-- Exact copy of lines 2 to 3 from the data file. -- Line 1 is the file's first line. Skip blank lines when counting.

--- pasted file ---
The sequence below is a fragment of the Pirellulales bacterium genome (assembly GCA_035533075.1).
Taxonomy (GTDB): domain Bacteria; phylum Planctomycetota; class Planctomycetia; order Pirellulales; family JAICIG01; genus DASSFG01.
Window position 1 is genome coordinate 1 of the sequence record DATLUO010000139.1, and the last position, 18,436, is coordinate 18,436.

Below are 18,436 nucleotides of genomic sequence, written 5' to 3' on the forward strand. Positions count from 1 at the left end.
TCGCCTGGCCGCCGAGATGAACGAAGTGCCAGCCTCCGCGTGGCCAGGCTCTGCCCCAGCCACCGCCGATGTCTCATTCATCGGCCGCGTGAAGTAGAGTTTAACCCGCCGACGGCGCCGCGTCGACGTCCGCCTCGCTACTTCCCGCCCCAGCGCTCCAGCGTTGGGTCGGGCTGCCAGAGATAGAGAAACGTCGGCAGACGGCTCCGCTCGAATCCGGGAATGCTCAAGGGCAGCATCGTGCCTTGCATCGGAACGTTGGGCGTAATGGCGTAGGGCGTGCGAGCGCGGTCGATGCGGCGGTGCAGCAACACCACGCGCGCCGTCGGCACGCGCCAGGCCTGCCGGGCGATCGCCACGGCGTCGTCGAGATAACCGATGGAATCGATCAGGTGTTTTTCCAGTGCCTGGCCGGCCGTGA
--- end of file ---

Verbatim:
Taxonomy (GTDB): domain Bacteria; phylum Planctomycetota; class Planctomycetia; order Pirellulales; family JAICIG01; genus DASSFG01.
Window position 1 is genome coordinate 1 of the sequence record DATLUO010000139.1, and the last position, 18,436, is coordinate 18,436.